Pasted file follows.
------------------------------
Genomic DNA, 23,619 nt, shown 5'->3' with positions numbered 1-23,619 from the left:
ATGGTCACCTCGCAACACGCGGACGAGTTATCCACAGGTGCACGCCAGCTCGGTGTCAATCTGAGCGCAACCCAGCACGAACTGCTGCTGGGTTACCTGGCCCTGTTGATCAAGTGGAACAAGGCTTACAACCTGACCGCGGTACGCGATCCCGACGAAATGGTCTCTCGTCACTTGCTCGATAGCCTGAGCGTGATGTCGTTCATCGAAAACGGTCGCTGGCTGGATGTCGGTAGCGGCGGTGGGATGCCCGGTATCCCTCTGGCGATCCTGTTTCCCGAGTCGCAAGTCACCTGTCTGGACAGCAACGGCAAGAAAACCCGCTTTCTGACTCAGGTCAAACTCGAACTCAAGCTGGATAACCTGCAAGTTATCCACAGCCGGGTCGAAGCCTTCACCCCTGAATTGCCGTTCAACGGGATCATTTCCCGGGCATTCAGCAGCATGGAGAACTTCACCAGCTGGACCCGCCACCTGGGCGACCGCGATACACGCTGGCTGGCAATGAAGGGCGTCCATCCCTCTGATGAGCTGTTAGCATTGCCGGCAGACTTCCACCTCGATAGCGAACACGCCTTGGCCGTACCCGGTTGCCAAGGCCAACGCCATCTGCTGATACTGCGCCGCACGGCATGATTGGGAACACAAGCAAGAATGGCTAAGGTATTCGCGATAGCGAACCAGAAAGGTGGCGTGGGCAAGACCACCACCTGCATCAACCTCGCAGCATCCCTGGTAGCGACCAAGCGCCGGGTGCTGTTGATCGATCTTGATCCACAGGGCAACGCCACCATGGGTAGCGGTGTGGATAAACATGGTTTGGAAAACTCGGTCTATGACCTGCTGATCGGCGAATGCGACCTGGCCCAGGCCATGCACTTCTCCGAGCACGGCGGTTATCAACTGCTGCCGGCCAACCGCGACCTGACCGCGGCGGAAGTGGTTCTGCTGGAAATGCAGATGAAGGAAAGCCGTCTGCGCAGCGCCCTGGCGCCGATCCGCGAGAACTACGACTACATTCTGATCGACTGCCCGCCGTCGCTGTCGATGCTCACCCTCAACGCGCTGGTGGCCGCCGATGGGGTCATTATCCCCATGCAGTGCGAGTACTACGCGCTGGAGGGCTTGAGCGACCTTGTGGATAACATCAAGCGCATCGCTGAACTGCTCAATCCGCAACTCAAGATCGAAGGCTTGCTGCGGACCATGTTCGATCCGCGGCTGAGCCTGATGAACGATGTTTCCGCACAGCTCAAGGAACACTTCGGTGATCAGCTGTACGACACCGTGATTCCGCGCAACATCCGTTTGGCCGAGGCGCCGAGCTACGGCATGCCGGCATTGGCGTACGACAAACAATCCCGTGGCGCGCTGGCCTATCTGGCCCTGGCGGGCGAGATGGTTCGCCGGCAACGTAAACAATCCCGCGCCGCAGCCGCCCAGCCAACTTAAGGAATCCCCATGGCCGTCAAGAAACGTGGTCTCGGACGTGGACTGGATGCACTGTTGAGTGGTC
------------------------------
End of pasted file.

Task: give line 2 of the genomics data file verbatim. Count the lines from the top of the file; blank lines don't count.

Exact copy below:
ATGGTCACCTCGCAACACGCGGACGAGTTATCCACAGGTGCACGCCAGCTCGGTGTCAATCTGAGCGCAACCCAGCACGAACTGCTGCTGGGTTACCTGGCCCTGTTGATCAAGTGGAACAAGGCTTACAACCTGACCGCGGTACGCGATCCCGACGAAATGGTCTCTCGTCACTTGCTCGATAGCCTGAGCGTGATGTCGTTCATCGAAAACGGTCGCTGGCTGGATGTCGGTAGCGGCGGTGGGATGCCCGGTATCCCTCTGGCGATCCTGTTTCCCGAGTCGCAAGTCACCTGTCTGGACAGCAACGGCAAGAAAACCCGCTTTCTGACTCAGGTCAAACTCGAACTCAAGCTGGATAACCTGCAAGTTATCCACAGCCGGGTCGAAGCCTTCACCCCTGAATTGCCGTTCAACGGGATCATTTCCCGGGCATTCAGCAGCATGGAGAACTTCACCAGCTGGACCCGCCACCTGGGCGACCGCGATACACGCTGGCTGGCAATGAAGGGCGTCCATCCCTCTGATGAGCTGTTAGCATTGCCGGCAGACTTCCACCTCGATAGCGAACACGCCTTGGCCGTACCCGGTTGCCAAGGCCAACGCCATCTGCTGATACTGCGCCGCACGGCATGATTGGGAACACAAGCAAGAATGGCTAAGGTATTCGCGATAGCGAACCAGAAAGGTGGCGTGGGCAAGACCACCACCTGCATCAACCTCGCAGCATCCCTGGTAGCGACCAAGCGCCGGGTGCTGTTGATCGATCTTGATCCACAGGGCAACGCCACCATGGGTAGCGGTGTGGATAAACATGGTTTGGAAAACTCGGTCTATGACCTGCTGATCGGCGAATGCGACCTGGCCCAGGCCATGCACTTCTCCGAGCACGGCGGTTATCAACTGCTGCCGGCCAACCGCGACCTGACCGCGGCGGAAGTGGTTCTGCTGGAAATGCAGATGAAGGAAAGCCGTCTGCGCAGCGCCCTGGCGCCGATCCGCGAGAACTACGACTACATTCTGATCGACTGCCCGCCGTCGCTGTCGATGCTCACCCTCAACGCGCTGGTGGCCGCCGATGGGGTCATTATCCCCATGCAGTGCGAGTACTACGCGCTGGAGGGCTTGAGCGACCTTGTGGATAACATCAAGCGCATCGCTGAACTGCTCAATCCGCAACTCAAGATCGAAGGCTTGCTGCGGACCATGTTCGATCCGCGGCTGAGCCTGATGAACGATGTTTCCGCACAGCTCAAGGAACACTTCGGTGATCAGCTGTACGACACCGTGATTCCGCGCAACATCCGTTTGGCCGAGGCGCCGAGCTACGGCATGCCGGCATTGGCGTACGACAAACAATCCCGTGGCGCGCTGGCCTATCTGGCCCTGGCGGGCGAGATGGTTCGCCGGCAACGTAAACAATCCCGCGCCGCAGCCGCCCAGCCAACTTAAGGAATCCCCATGGCCGTCAAGAAACGTGGTCTCGGACGTGGACTGGATGCACTGTTGAGTGGTC